THE ED SHOW
July 28, 2013
Guests: Ruth Conniff, John Fugelsang, Bob King, Rev. Wendell Anthony,
William C. Rhoden, Bill Thompson
UNIDENTIFIED MALE: Freedom, defined by our constitution.
UNIDENTIFIED MALE: I`m declaring this an unlawful event.
UNIDENTIFIED MALE: A judge issued an order saying the state could enforce
its policy requiring a permit for demonstrations.
UNIDENTIFIED MALE: Walker is acting like a typical school yard bully.
UNIDENTIFIED MALE: Maybe a thousand tomorrow.
UNIDENTIFIED FEMALE: I feel like it`s an injustice.
UNIDENTIFIED MALE: We`ve laid a positive foundation to move Wisconsin
forward and people want to continue down that path. We need to do that
nationally as well.
UNIDENTIFIED MALE: This is the kind of candidate that Republicans want on
a national level.
ED SCHULTZ, HOST: Good to have you with us tonight. Folks, you`re on the
Ed Show, well, he`s back. Take a look that guy, Scott Walker. While the
national media is paying attention to the likes of Chris Christie, Marco
Rubio, Rand Paul, Ted Cruz and the rest of the crazies, over on the right
side, it is this guy, Governor Scott Walker of Wisconsin. Ironically, as
much as he hates labor, he is really doing the political bricklaying right
He is quietly putting together the presidential bid in 2016. You remember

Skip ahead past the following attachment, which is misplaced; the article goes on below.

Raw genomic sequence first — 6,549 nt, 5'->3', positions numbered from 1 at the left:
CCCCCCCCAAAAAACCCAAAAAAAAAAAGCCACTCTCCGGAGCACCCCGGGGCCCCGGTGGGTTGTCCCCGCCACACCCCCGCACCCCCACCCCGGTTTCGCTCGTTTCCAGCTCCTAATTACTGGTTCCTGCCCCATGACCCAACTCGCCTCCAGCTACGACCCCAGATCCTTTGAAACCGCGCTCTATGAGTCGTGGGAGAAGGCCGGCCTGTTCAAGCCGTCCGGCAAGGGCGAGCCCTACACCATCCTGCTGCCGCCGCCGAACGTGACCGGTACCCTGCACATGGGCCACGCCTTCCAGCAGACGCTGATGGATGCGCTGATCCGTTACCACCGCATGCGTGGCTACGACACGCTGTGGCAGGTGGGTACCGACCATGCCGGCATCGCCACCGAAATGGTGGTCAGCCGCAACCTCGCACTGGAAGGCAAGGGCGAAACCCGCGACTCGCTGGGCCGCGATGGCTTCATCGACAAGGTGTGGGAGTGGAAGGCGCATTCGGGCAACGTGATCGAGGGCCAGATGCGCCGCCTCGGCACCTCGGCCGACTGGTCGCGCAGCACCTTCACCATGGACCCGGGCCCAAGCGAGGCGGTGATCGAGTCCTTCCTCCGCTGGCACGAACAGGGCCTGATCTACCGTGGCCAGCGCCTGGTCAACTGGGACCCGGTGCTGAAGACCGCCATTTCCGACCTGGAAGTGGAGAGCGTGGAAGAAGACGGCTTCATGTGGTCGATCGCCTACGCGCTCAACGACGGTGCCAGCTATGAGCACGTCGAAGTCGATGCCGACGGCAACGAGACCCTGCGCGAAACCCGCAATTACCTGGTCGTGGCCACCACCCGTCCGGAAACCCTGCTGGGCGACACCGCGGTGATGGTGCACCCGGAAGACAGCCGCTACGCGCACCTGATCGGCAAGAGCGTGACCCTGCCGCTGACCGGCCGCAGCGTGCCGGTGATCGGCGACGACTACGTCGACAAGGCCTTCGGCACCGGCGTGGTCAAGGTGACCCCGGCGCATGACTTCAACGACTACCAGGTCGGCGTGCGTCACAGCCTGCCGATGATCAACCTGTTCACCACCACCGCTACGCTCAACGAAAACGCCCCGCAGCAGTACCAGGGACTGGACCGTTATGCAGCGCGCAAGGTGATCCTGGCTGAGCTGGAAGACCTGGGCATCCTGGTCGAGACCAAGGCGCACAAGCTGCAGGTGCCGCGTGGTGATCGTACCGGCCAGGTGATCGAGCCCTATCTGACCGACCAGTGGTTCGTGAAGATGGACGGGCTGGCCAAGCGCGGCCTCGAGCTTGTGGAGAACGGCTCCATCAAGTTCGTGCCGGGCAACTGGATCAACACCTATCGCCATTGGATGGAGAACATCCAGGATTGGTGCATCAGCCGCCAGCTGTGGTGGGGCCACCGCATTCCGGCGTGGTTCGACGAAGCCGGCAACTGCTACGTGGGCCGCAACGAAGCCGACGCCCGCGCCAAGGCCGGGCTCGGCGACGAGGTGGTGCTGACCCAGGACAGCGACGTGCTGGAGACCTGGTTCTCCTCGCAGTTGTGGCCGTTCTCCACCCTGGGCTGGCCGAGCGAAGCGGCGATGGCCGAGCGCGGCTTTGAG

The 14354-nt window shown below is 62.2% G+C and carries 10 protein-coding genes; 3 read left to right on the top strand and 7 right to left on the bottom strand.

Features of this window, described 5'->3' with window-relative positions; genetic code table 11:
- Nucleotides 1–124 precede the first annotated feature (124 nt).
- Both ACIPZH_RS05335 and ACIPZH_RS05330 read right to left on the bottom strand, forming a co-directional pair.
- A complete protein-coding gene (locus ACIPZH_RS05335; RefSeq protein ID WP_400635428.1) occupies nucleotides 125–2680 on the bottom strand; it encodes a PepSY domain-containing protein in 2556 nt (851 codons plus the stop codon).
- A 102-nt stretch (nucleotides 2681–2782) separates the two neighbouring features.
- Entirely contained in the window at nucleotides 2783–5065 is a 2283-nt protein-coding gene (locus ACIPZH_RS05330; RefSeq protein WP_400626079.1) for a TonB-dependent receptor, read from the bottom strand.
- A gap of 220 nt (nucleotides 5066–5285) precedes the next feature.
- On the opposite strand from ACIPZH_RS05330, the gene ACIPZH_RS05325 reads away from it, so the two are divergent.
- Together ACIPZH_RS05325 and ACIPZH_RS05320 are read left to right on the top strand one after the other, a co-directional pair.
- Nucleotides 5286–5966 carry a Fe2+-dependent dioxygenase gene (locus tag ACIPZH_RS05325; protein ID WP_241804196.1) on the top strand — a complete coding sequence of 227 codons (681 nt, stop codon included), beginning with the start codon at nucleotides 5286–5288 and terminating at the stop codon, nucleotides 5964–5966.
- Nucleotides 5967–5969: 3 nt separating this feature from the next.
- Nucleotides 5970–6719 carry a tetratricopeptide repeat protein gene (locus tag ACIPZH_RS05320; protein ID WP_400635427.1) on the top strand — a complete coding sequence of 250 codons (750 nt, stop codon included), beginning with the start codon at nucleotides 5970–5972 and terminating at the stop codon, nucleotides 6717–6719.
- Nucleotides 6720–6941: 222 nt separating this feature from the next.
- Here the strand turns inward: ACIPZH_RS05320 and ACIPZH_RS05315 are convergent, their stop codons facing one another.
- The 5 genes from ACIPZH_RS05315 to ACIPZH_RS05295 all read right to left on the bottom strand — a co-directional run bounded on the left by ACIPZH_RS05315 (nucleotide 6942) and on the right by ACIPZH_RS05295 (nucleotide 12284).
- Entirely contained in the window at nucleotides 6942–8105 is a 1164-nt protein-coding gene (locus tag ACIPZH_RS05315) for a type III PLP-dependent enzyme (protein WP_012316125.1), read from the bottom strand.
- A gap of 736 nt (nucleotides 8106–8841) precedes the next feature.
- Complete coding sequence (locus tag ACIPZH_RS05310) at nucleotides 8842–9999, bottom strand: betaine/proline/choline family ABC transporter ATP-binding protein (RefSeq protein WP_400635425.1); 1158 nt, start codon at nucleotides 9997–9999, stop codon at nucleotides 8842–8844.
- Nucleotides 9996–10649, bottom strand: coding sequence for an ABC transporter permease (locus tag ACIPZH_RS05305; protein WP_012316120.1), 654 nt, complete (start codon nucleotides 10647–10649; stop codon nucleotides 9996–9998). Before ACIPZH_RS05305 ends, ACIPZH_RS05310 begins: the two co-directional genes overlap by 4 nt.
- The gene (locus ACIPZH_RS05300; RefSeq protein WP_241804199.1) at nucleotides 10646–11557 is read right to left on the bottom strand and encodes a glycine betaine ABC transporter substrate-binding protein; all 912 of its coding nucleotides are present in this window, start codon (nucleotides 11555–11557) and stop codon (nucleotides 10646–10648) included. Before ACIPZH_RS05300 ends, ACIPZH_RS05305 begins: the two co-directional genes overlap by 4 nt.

this guy. This is the guy who made his mark in 2011 by signing some of the
most anti-worker legislation ever seen in this guy and conservatives
absolutely adore him for it. A move, of course, which drove tens of
thousands of protesters in Madison, Wisconsin to the capitol in an effort
to make sure that their voices were heard.
This man went ahead and took away the rights for unions to collectively
bargain, get better pay and job security and benefits just to hang on to
what they had. He expanded a taxpayer finance school voucher program at
the expense of public schools. Think about that. In midst of a financial
crisis, he started making austerity cuts. He cut a billion dollars out of
the education budget and fired teachers. He cut taxes for the wealthiest.
He cut income taxes. He signed a mentor requiring women seeking an
abortion to view an ultra sound before the procedure. So he`s right in on
the Republican war on women. It kind of makes sense, doesn`t it? That